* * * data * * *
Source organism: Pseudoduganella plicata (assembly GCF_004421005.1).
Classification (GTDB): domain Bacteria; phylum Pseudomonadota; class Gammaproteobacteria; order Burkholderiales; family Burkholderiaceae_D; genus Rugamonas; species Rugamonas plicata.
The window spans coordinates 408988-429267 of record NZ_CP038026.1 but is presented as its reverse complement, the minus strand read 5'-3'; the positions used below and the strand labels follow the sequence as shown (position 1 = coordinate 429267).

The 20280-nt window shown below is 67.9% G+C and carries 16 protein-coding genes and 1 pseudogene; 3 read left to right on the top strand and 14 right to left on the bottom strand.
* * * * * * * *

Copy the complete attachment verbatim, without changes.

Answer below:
Source organism: Pseudoduganella plicata (assembly GCF_004421005.1).
Classification (GTDB): domain Bacteria; phylum Pseudomonadota; class Gammaproteobacteria; order Burkholderiales; family Burkholderiaceae_D; genus Rugamonas; species Rugamonas plicata.
The window spans coordinates 408988-429267 of record NZ_CP038026.1 but is presented as its reverse complement, the minus strand read 5'-3'; the positions used below and the strand labels follow the sequence as shown (position 1 = coordinate 429267).

The 20280-nt window shown below is 67.9% G+C and carries 16 protein-coding genes and 1 pseudogene; 3 read left to right on the top strand and 14 right to left on the bottom strand.